BC Civil Liberties Association Releases the Best and Worst for the Year
For courageously bringing relevant evidence before the parliamentary committee on Afghan detainees; for speaking the truth to a hostile government that is playing mean and dirty to try to maintain its cover-up of detainee torture.
Chris Shaw and Alissa Westergaard-Thorpe
For taking the City of Vancouver to court over its Olympics anti-free expression bylaws and causing the City to amend every section of the bylaw named in their litigation.
BC Police Chiefs
For acknowledging that they’ve lost the confidence of the public when police investigate themselves, and asking the Province to appoint an independent agency to investigate when people die or are seriously injured in incidents involving the police.
Leonard Cler Cunningham
For uncovering the Clayton Alvin Willey videotape and exposing the wrongful police-involved death, leading to code of conduct investigations of more than four Prince George RCMP Officers.
Federal Court of Canada
A double smooch! (Uh, with respect). For ordering the Canadian government to seek the repatriation of child soldier Omar Khadr and for ordering the repatriation of Abousfian Abdelrazik, who had been stranded in Sudan by the Canadian government’s refusal to issue travel documents.
Victoria’s Tent City
A hottie for the second year running! For successfully defending the appeal of the landmark legal ruling that struck down a bylaw preventing homeless people from erecting temporary shelters.
For rescinding their policy that banned political advertising, because selling an idea is more important than selling widgets.
Stockwell Day and Peter Van Loan
For speeding the advent of the surveillance society: saying that the government was not going to introduce legislation to give police personal information of telecommunications service providers’ clients without a warrant, and after, doing exactly what they’d promised not to.
For insisting that there has not been a single incident of detainee abuse in Afghanistan despite mountains of evidence to the contrary and for trying to cast Richard Colvin as a Taliban dupe for speaking the truth: naughty acts of truly breath-bereaving repulsiveness.
Vancouver Police Department
For buying a surplus U.S. Navy military grade sonic weapon for use on protesters and miscellaneous pirates circa the 2010 Olympics (and not being very forthright about the fact either, we might add).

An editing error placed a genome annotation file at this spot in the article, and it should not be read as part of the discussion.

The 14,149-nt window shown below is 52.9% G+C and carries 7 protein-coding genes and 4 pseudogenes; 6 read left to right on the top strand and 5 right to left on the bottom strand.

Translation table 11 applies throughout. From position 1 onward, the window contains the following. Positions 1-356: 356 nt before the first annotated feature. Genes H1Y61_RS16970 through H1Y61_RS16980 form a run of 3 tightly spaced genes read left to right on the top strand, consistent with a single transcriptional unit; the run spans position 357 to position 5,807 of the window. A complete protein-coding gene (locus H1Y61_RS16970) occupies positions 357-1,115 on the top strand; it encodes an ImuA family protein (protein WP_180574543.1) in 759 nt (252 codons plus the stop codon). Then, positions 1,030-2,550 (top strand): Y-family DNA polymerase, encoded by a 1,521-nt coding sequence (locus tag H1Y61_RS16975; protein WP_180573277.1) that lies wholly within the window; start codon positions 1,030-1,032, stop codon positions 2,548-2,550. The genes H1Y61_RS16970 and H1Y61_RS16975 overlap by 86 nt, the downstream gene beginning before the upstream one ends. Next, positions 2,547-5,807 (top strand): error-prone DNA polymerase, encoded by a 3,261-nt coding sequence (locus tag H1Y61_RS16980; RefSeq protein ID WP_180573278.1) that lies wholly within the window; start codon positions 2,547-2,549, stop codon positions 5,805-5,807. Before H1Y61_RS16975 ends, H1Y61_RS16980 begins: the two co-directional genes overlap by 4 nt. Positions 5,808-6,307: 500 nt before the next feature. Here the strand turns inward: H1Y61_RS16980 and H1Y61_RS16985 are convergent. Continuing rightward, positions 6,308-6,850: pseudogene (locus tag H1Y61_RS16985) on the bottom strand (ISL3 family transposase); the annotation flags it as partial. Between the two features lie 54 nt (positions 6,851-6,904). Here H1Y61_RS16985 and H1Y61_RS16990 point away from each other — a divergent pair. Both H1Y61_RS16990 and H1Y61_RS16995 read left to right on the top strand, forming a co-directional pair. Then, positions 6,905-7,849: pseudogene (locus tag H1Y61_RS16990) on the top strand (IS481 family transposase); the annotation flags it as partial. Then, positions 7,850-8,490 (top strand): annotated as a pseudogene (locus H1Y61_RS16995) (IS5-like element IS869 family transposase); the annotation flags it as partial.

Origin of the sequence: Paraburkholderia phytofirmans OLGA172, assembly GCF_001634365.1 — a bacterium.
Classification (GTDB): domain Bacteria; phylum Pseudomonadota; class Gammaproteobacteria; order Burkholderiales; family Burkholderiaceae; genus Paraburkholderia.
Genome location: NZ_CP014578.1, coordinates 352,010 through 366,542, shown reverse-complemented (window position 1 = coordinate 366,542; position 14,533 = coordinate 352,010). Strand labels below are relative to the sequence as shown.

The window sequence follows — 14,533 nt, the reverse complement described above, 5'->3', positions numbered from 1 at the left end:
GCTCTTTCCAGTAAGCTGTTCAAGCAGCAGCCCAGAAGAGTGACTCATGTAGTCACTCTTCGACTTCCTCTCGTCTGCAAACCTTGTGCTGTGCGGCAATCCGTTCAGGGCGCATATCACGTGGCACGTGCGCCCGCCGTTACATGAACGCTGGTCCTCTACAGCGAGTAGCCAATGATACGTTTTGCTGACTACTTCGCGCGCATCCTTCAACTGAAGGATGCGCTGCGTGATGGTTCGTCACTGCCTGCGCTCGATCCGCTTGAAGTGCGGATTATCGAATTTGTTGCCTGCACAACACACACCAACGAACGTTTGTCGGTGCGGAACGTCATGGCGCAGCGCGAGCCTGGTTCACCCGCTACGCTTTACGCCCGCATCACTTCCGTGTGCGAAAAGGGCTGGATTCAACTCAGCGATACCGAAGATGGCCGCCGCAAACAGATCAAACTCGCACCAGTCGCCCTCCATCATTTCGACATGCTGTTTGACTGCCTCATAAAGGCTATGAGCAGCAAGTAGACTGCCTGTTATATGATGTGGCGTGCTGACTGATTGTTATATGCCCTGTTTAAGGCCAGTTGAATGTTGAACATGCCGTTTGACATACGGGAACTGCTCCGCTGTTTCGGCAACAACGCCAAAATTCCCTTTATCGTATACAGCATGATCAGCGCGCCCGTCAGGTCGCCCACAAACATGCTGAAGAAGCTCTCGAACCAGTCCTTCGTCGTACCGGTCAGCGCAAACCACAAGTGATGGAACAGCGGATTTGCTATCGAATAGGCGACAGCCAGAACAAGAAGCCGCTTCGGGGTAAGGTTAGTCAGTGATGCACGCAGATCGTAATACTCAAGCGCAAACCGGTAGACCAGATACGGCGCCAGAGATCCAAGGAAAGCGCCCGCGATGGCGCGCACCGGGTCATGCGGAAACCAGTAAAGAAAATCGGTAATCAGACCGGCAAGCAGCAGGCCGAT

Who must actually believe that ‘might is right’, because his answer to homeless is the street-sweeping-the-public-poor law allowing the police to use force to get people into shelters in extreme weather.
BC Coroner’s Branch
For refusing to hold an inquest into the death of Rubin Coleman, shot in 2007 by the Vancouver Police Department, and for threatening to do the same in the death of Paul Boyd, shot in 2007 by the VPD.
Canada Border Services Agency
We are supposed to be a big, grown-up country, not some clueless Palookaville that harasses respected foreign journalists with questions about how they feel about Sumi, Miga and Quatchi.
Integrated Security Unit of the Olympics
For listing protesters as the greatest security threat of the Olympics, for tailing and harassing activists and Cowichan sweater-knitter, for not quite getting around to promising Canadians that they will not infiltrate peaceful protest groups, for not engaging in community consultations, etc.
All levels of Government involved in the 2010 Games and VANOC
For Beijing 2.0-style censorship, for stunning failures of transparency and accountability, for a billion dollar security budget that will leave us with the “legacy” of militarized public space and surveillance infrastructure, for breaking promises to protect the vulnerable, for failing to use a unique opportunity to leverage human rights.